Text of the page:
Saturday, March 10, 2012

A Lyman Runabout Restoration


Restored bow 1955 Lyman runabout
Pleasant Bay Boat and Spar Company has restored hundreds of boats, sail and power, wood and fiberglass, old sentimental boats and ones with fabulous pedigrees. The CG36500 is one of our finest restoration projects.
(See http://www.cg36500.org/ for the boat’s history, and http://www.pleasantbayboatandspar.com/ for the restoration story).

Before restoration of Lyman runabout
Last fall we were contracted by owner Dick Boonisar to restore his 1955 15 foot Lyman runabout. When we first surveyed the boat, it was obviously in excellent shape. The frames were all original and intact. The plywood lapstrakes were in near perfect condition. The rivets were sound and showed no evidence of corrosion. It was remarkable that for once we were getting an opportunity to restore a boat without the necessity of rebuilding it.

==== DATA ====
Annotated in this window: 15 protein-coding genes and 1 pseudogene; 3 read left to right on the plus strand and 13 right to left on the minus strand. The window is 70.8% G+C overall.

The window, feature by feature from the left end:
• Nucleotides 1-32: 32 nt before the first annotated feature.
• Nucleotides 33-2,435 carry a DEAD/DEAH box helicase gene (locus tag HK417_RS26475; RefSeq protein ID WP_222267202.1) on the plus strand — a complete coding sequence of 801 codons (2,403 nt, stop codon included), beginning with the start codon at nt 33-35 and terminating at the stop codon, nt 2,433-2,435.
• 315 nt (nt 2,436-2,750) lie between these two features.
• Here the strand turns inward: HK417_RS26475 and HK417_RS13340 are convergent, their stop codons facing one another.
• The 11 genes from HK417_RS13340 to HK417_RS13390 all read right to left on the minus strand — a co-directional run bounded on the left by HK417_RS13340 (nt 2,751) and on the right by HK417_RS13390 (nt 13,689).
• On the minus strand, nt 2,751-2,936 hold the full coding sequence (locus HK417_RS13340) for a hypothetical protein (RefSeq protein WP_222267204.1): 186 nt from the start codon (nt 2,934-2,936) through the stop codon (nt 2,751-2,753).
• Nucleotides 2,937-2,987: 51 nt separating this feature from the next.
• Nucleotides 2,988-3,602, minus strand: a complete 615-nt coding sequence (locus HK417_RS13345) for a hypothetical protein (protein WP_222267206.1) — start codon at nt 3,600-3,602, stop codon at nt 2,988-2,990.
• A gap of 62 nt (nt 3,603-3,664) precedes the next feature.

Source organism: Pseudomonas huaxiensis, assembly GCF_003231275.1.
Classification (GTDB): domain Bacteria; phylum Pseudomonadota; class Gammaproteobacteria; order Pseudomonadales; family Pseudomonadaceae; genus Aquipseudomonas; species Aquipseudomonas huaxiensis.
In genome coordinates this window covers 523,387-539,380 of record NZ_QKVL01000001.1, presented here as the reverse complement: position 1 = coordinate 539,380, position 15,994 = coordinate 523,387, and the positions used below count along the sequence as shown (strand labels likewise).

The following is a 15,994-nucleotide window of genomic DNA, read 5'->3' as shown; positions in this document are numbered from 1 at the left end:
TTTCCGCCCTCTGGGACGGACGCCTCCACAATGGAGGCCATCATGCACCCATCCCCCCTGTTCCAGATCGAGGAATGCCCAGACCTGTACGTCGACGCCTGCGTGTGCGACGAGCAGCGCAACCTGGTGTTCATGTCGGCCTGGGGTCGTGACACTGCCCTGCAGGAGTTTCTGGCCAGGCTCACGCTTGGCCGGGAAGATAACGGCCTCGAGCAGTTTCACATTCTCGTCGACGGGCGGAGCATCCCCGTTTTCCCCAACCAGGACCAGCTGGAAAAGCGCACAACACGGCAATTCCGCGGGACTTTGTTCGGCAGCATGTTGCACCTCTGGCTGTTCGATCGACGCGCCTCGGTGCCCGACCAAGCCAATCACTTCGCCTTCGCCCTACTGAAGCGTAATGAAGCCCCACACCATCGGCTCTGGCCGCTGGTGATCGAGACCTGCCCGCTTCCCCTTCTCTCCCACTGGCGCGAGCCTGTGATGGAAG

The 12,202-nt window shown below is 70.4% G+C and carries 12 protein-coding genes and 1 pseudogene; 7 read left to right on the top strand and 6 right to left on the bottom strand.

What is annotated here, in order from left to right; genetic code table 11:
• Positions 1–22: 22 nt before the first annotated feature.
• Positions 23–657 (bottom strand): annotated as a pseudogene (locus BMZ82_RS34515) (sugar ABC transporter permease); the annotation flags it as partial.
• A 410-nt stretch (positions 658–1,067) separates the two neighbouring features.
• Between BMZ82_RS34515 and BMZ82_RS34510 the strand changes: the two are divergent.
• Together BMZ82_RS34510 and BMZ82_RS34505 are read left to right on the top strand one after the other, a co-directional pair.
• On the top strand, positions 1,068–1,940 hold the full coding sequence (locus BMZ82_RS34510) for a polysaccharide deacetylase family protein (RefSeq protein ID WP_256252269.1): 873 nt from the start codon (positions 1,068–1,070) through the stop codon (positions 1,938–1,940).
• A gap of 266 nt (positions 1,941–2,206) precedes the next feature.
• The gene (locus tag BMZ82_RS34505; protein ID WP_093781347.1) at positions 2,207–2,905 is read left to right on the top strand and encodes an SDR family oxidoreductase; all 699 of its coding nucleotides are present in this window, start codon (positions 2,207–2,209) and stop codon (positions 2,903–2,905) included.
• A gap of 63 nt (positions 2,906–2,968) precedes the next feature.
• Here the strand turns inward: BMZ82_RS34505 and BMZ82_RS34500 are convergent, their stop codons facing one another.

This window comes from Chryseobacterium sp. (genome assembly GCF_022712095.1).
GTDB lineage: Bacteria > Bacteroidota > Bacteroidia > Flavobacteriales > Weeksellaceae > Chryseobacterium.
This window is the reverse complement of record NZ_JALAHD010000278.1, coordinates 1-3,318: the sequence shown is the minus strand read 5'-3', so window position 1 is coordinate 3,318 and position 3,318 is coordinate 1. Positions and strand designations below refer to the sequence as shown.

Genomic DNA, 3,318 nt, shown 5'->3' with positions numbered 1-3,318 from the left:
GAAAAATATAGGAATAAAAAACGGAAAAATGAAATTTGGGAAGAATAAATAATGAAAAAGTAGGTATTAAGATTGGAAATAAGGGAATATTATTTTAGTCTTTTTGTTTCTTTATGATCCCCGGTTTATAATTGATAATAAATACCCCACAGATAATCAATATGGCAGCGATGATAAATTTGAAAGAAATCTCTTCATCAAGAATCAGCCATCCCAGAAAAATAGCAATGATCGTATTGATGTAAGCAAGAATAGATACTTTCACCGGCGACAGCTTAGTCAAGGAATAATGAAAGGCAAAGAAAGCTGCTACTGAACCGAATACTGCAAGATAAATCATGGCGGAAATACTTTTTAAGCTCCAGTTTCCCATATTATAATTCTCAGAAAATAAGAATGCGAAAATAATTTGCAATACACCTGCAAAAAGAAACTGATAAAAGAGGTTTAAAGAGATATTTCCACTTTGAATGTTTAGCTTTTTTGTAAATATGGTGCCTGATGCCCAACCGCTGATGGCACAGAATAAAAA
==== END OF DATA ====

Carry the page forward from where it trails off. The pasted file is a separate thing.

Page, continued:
In any restoration project, it is important to establish a project schedule. We work with the owner on budget as well as restoration goals. We bring into the equation the history of the boat. If it was a yacht then every attempt should be made to restore it accordingly. In this case the boats designers had other intensions.

 In 1951, at the peak of productivity, Lyman runabouts were being manufactured at an incredible rate of 1 boat every 35 minutes. The targeted market: returning GIs. Lyman’s war manufacturing experience had lead to a much more refined production sequence. Otherwise, building 5,000 boats a year would have been impossible. They became the “everyman’s boat”, and everyone wanted one. At the time there were 225 workers manufacturing 6 different models. The 15 foot runabout with outboard was one of the more popular ones.

”Lyman Boats have a long and rich history. Founded by Bernard and Herman Lyman in 1875 as The Lyman Brothers Boat Builders of Cleveland, Ohio, the company quickly became well known for building high quality "Clinker Built" skiffs. Early production centered on small sailing and rowing skiffs. By the early 20th Century the company, known by then as The Lyman Boat Works, was building custom sail and power boats in all sizes.